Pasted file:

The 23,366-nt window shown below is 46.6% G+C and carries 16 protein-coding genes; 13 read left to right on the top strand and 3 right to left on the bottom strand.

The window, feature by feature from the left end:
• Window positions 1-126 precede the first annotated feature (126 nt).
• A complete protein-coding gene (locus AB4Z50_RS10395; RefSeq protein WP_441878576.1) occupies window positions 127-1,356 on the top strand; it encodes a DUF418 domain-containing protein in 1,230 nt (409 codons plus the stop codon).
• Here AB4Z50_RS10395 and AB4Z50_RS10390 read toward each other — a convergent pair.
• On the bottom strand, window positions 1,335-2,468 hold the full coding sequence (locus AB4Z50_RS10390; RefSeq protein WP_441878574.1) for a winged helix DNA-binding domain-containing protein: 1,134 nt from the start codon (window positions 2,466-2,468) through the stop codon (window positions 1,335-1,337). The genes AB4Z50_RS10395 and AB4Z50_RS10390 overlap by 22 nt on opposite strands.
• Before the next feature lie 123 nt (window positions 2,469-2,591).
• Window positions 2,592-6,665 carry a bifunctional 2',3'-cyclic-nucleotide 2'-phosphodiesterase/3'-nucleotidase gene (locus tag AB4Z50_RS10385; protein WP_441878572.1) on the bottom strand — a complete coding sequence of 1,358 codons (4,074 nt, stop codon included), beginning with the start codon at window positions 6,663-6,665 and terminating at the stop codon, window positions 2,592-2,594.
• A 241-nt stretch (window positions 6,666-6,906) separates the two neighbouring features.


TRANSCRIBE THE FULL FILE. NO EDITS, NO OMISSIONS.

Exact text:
The 23,366-nt window shown below is 46.6% G+C and carries 16 protein-coding genes; 13 read left to right on the top strand and 3 right to left on the bottom strand.

The window, feature by feature from the left end:
• Window positions 1-126 precede the first annotated feature (126 nt).
• A complete protein-coding gene (locus AB4Z50_RS10395; RefSeq protein WP_441878576.1) occupies window positions 127-1,356 on the top strand; it encodes a DUF418 domain-containing protein in 1,230 nt (409 codons plus the stop codon).
• Here AB4Z50_RS10395 and AB4Z50_RS10390 read toward each other — a convergent pair.
• On the bottom strand, window positions 1,335-2,468 hold the full coding sequence (locus AB4Z50_RS10390; RefSeq protein WP_441878574.1) for a winged helix DNA-binding domain-containing protein: 1,134 nt from the start codon (window positions 2,466-2,468) through the stop codon (window positions 1,335-1,337). The genes AB4Z50_RS10395 and AB4Z50_RS10390 overlap by 22 nt on opposite strands.
• Before the next feature lie 123 nt (window positions 2,469-2,591).
• Window positions 2,592-6,665 carry a bifunctional 2',3'-cyclic-nucleotide 2'-phosphodiesterase/3'-nucleotidase gene (locus tag AB4Z50_RS10385; protein WP_441878572.1) on the bottom strand — a complete coding sequence of 1,358 codons (4,074 nt, stop codon included), beginning with the start codon at window positions 6,663-6,665 and terminating at the stop codon, window positions 2,592-2,594.
• A 241-nt stretch (window positions 6,666-6,906) separates the two neighbouring features.